WASHINGTON: Bill to tighten restrictions on Pakistan’s military aid has been submitted in the Senate.
The bill demands Defense Secretary Ash Carter to appear before the Congress and testify that Pakistan is carrying out operation against terrorists so that the aid could be given a go-ahead.
According to the National Defense Authorization Act (NDAA), Pakistan is to be given $300 million in aid.
Earlier the bill was presented in the House of Representatives which asked the Pentagon to testify that Islamabad was carrying out an operation against Haqqani network.
This month, Senator Bob Corker used his authority as chairman of the Foreign Relations Committee to bar the use of any US funds for Pakistan to buy American F-16 fighter jets.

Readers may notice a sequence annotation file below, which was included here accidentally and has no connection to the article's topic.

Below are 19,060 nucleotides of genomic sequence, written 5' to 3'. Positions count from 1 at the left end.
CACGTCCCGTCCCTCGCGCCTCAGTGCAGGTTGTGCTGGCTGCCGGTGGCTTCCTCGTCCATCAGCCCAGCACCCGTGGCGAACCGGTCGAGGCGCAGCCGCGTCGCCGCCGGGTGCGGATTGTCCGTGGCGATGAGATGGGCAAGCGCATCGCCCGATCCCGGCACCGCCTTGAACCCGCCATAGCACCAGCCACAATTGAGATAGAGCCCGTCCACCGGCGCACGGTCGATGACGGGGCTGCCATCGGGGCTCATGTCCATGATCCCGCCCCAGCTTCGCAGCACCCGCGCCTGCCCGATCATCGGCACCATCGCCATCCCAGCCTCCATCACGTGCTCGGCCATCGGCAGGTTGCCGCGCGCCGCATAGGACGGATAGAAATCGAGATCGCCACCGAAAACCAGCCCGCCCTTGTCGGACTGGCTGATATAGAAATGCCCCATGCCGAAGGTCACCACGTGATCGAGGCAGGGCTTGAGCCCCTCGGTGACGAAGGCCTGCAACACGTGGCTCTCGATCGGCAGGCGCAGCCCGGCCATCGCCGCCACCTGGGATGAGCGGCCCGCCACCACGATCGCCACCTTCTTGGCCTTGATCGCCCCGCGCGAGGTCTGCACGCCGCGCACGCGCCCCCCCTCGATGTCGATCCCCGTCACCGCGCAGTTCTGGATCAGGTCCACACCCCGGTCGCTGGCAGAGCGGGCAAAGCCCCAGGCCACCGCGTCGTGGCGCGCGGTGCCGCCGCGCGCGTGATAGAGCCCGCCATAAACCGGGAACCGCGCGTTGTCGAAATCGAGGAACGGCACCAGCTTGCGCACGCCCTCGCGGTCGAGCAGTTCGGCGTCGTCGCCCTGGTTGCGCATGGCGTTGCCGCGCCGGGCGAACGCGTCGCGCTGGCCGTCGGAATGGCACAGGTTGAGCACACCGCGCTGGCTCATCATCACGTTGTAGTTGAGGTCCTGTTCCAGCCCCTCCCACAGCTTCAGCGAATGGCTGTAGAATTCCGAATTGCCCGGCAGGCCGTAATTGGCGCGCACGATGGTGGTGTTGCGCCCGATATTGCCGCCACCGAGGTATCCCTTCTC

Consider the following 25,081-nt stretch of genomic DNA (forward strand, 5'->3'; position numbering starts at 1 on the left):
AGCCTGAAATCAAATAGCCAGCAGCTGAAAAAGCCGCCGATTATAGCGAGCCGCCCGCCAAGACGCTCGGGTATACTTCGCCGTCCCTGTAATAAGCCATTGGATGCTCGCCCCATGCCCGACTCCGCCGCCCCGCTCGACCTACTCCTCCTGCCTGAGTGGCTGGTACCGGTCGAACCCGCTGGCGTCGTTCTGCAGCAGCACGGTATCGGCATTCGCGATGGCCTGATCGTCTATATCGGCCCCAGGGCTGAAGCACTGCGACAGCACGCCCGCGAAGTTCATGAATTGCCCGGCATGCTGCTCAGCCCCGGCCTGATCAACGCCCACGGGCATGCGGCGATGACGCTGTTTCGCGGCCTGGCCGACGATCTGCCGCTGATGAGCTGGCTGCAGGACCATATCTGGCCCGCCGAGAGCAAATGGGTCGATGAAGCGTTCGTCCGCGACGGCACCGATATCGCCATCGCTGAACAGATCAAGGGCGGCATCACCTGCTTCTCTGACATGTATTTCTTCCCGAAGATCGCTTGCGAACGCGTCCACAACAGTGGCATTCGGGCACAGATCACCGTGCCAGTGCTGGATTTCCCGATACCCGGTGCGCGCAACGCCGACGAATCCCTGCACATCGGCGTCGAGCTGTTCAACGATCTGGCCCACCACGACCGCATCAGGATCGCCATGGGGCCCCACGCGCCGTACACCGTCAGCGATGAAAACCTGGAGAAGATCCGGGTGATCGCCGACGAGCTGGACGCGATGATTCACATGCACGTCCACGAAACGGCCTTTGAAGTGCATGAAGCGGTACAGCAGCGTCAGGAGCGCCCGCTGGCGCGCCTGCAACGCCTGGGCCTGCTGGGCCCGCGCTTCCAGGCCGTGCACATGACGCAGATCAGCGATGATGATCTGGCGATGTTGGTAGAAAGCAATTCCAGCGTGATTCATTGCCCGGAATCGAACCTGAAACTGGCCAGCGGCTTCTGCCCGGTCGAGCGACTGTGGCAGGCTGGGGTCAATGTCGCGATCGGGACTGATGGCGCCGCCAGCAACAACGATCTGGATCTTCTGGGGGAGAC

House members added three amendments related to Pakistan to the 2007 version of the bill. All three amendments were passed by unanimous voice vote.
One of the requirements was that the administration certified Pakistan’s progress in arresting and prosecuting Haqqani network’s leaders.
Another required that the Secretary of Defense certified that Pakistan was not using its military or any funds provided by the US to persecute minority groups.
And the third stated that Shakil Afridi was an international hero and should be released from prison. Afridi is a Pakistani doctor believed to have helped the Central Intelligence Agency (CIA) to hunt Osama bin Laden.
A court sentenced Afridi to 33 years imprisonment in 2012 for belonging to a militant group. Afridi, however has denied the charges. That sentence was overturned and Afridi is now awaiting trial on another charge.
After the Senate, the NDAA will be sent to the White House where Obama will either approve the legislation or veto it.
Courtesy : DunyaNews.tv